‘Local authorities have a duty to provide accommodation to anyone – publicly or self-funded – who has an urgent need for care which is not otherwise available’ and noone will be left homeless if a provider were to fail.

I don’t doubt that would be the case anyway but more public protection for private companies failing can only lead to additional costs.

Chapter 6 ‘I know that the person giving me care and support will treat me with dignity and respect’.

Here there’s an emphasis on building skills in the social care sector. I don’t believe people go into this field of work to be oppressive or uncaring but the system dictates it and a bullying workplace leads to poor and dangerous service delivery to people who have higher needs.

The government claims to be committed to the plans of the Social Work Reform Board and that the College of Social Work will play a heavy role in improving standards of education and training in social work in universities.

The White Paper supports the position of Principal Social Workers in Adult Services and part of that role will be coordinating feedback from frontline practitioners. I look forward to having one locally as I have a lot to feedback.

Chapter 7 ‘I am in control of my care and support’

Ah, personalisation, that bittersweet word which means everything and nothing. Everyone entitled to care and support will have a personal budget – I genuinely thought that was already on track and didn’t think it was anything new. And look

‘We will push further with our ambition to support as many people as possible to enjoy the benefits of a direct payment’.

I hope that support is extensive and looks beyond the current models which have served some exceptionally well but many others very very poorly.

I won’t mention the ignorant way that advocacy is included in the White Paper which evidences a lack of knowledge by those who wrote the paper but will merely reference Martin Coyle’s (from Action for Advocacy) blogpost which says it all.

There’s some more in this section about integration between health and social care which is becoming more distant in practice rather than more evident.  Use of the term ‘care coordination’ is confusing as it is a generally used term in mental health services and has different technical meaning to the way it is used in the White Paper in terms of physical health. That has already caused us many confusing conversations locally as to someone having two care coordinators – one for physical health and one for mental health – which kind of proves the point about duplicating work and having unfathomable systems. The terms should really be clarified and separated if necessary.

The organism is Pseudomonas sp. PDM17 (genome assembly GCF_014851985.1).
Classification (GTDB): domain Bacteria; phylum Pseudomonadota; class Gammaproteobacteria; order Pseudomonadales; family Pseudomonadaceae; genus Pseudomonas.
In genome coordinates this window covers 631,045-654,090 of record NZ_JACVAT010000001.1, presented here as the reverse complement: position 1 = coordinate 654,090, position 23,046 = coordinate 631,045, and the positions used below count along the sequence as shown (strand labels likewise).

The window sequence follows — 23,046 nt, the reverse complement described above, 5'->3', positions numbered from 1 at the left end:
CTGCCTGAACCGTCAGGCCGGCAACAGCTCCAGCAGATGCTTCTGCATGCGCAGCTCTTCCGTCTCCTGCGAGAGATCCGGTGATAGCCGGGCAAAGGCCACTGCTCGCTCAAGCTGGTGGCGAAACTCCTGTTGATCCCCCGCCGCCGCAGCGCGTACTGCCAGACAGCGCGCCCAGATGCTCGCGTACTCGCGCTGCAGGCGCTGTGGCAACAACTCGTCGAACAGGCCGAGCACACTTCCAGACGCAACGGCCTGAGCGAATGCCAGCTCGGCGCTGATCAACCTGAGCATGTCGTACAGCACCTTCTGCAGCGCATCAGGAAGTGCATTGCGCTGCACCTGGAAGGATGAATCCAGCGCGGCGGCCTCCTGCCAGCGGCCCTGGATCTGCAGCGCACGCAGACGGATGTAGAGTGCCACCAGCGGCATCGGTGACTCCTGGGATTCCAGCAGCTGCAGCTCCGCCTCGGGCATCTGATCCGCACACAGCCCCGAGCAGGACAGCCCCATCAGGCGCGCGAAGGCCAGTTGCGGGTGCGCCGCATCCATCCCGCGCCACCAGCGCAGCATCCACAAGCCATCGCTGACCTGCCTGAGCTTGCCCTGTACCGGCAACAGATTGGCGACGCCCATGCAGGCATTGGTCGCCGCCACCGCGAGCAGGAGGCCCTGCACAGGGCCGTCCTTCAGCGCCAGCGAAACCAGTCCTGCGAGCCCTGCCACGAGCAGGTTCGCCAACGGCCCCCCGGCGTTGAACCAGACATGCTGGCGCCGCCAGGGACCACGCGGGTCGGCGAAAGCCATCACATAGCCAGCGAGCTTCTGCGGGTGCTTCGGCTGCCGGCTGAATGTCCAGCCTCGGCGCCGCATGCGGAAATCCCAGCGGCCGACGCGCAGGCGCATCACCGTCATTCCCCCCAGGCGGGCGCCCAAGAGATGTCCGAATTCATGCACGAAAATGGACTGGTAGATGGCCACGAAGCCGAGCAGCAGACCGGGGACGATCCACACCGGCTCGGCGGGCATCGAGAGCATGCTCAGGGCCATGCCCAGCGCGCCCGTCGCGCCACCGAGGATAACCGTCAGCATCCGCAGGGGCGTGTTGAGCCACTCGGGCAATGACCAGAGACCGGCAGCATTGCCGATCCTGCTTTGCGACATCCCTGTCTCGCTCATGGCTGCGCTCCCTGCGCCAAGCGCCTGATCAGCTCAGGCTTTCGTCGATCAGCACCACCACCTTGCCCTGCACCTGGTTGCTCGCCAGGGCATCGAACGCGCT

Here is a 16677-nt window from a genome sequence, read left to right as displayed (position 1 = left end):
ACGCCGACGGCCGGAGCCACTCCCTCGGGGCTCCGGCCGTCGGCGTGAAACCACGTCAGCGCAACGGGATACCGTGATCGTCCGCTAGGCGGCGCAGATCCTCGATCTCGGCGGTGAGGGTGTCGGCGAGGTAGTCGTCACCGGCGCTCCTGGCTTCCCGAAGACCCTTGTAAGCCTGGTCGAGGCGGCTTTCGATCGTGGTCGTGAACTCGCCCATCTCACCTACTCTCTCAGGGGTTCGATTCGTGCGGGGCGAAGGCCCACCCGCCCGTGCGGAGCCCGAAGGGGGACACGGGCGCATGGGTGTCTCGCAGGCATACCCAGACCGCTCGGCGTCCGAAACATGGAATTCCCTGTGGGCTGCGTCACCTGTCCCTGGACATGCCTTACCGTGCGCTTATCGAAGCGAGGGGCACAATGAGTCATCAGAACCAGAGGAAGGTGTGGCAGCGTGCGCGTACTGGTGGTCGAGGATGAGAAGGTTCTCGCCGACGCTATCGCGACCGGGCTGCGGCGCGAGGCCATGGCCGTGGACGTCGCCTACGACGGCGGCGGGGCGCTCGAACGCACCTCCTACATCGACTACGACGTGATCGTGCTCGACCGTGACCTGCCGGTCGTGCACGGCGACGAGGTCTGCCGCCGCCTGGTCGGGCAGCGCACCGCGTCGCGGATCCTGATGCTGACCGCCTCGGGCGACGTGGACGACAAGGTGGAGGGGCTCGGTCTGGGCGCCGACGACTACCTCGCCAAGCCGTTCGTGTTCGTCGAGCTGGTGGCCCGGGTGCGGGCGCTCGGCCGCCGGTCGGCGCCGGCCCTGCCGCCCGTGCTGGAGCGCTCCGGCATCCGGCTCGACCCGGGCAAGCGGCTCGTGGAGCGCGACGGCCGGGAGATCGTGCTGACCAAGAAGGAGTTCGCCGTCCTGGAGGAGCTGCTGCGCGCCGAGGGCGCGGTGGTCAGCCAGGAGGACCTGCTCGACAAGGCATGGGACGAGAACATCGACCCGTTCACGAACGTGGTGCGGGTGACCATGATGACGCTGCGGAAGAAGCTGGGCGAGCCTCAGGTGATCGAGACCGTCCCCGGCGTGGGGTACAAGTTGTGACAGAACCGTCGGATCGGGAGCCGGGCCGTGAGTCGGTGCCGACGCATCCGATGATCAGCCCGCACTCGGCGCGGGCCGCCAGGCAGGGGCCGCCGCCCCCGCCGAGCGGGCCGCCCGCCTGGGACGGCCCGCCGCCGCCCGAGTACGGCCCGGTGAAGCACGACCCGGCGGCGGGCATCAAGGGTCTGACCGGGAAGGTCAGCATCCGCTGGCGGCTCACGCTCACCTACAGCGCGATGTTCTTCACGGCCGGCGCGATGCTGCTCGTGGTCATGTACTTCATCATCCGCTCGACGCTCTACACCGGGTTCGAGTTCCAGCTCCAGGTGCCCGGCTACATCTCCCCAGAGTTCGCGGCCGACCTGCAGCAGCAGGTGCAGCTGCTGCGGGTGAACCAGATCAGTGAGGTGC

Chapter 8 ‘Making it Happen’

A draft bill was published alongside the White Paper. I haven’t read it yet. I wonder that some organisations seem to have thrown their lot in wholeheartedly with the government which makes me a little nervous. I want to support positive change but I don’t want to be blinded by good intentions and words that lead to little that changes the lives of those who have the most need for support.

Interestingly the ‘financial context’ is stuck at the back of the White Paper like a growing tumour. There are mealy mouthed words about the government putting money into social care but while taking away in the other hand, from local government, they have contributed directly to the ‘crisis management’ only model that they criticise.

Conclusion

I see little if anything revolutionary in this paper. I see nothing that explains a change in the direction of travel and means of delivering social care. I see some positive signs and some acknowledgement of difficulties but we were moving down the path of personalisation at a rate that it could only continue. While there was mention of personal budgets for residential care, I saw nothing about ISFs and developing ways of promoting choice for those who are excluded from communities and who may lack capacity. I saw nothing about changing legislative frameworks. I saw a lot of gaps, not least, the massive funding gap.

Nice words though, fluffy and helpful and a lot of the language of ‘choice’ (where possible), ‘community’ (where free) and ‘market’.

These things are always filled with the right words. I think a lot of opportunity to restructure and rethink adult social care has been lost although there are some springs of hope – there aren’t by any means enough.

Pic by wintersoul1 at Flickr

Panorama and Ash Court – Towards Improvements

I watched Panorama last night. The programme, as explained yesterday, focused on the abuse by care workers at Ash Court of an older woman with dementia whose daughter filmed her secretly on a hidden camera in the home.

The footage of the abuse was sickening and involved both physical and psychological (neglectful) abuse by those employed to care for her. Most indicative was the lack of regard that the care workers had for Mrs Jane Worroll as a human being as we saw the treatment dehumanising her.